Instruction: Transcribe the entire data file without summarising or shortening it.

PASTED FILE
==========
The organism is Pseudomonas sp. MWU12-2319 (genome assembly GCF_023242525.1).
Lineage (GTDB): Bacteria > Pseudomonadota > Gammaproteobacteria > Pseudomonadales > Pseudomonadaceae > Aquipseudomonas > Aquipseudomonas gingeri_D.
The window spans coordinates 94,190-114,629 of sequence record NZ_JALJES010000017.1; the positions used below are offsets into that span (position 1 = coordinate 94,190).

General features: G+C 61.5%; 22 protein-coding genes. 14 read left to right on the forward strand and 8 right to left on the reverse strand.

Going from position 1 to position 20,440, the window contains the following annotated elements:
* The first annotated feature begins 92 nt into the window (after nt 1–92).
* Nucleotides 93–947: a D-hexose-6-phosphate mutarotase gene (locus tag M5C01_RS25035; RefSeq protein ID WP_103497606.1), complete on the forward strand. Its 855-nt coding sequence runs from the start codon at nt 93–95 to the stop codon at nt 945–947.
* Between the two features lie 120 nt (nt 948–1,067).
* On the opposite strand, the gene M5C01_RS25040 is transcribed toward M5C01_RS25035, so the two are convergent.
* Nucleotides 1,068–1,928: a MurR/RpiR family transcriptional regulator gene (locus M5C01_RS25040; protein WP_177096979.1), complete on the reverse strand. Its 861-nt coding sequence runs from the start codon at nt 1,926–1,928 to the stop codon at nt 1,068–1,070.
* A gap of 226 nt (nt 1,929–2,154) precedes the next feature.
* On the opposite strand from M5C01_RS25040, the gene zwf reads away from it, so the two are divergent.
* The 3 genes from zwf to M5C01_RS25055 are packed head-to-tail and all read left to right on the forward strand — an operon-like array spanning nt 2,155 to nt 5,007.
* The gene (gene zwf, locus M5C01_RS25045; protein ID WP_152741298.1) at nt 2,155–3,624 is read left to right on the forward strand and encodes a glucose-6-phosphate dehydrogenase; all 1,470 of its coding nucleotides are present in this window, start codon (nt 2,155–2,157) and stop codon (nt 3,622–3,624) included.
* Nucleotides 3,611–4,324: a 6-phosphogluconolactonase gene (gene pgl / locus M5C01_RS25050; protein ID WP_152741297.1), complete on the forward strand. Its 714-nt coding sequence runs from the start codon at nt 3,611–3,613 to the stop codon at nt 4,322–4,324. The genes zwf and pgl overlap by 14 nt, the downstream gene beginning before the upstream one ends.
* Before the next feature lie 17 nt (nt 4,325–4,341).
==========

The organism is Pseudomonas sp. MWU12-2319 (genome assembly GCF_023242525.1).
Lineage (GTDB): Bacteria > Pseudomonadota > Gammaproteobacteria > Pseudomonadales > Pseudomonadaceae > Aquipseudomonas > Aquipseudomonas gingeri_D.
The window spans coordinates 94,190-114,629 of sequence record NZ_JALJES010000017.1; the positions used below are offsets into that span (position 1 = coordinate 94,190).

General features: G+C 61.5%; 22 protein-coding genes. 14 read left to right on the forward strand and 8 right to left on the reverse strand.

Going from position 1 to position 20,440, the window contains the following annotated elements:
* The first annotated feature begins 92 nt into the window (after nt 1–92).
* Nucleotides 93–947: a D-hexose-6-phosphate mutarotase gene (locus tag M5C01_RS25035; RefSeq protein ID WP_103497606.1), complete on the forward strand. Its 855-nt coding sequence runs from the start codon at nt 93–95 to the stop codon at nt 945–947.
* Between the two features lie 120 nt (nt 948–1,067).
* On the opposite strand, the gene M5C01_RS25040 is transcribed toward M5C01_RS25035, so the two are convergent.
* Nucleotides 1,068–1,928: a MurR/RpiR family transcriptional regulator gene (locus M5C01_RS25040; protein WP_177096979.1), complete on the reverse strand. Its 861-nt coding sequence runs from the start codon at nt 1,926–1,928 to the stop codon at nt 1,068–1,070.
* A gap of 226 nt (nt 1,929–2,154) precedes the next feature.
* On the opposite strand from M5C01_RS25040, the gene zwf reads away from it, so the two are divergent.
* The 3 genes from zwf to M5C01_RS25055 are packed head-to-tail and all read left to right on the forward strand — an operon-like array spanning nt 2,155 to nt 5,007.
* The gene (gene zwf, locus M5C01_RS25045; protein ID WP_152741298.1) at nt 2,155–3,624 is read left to right on the forward strand and encodes a glucose-6-phosphate dehydrogenase; all 1,470 of its coding nucleotides are present in this window, start codon (nt 2,155–2,157) and stop codon (nt 3,622–3,624) included.
* Nucleotides 3,611–4,324: a 6-phosphogluconolactonase gene (gene pgl / locus M5C01_RS25050; protein ID WP_152741297.1), complete on the forward strand. Its 714-nt coding sequence runs from the start codon at nt 3,611–3,613 to the stop codon at nt 4,322–4,324. The genes zwf and pgl overlap by 14 nt, the downstream gene beginning before the upstream one ends.
* Before the next feature lie 17 nt (nt 4,325–4,341).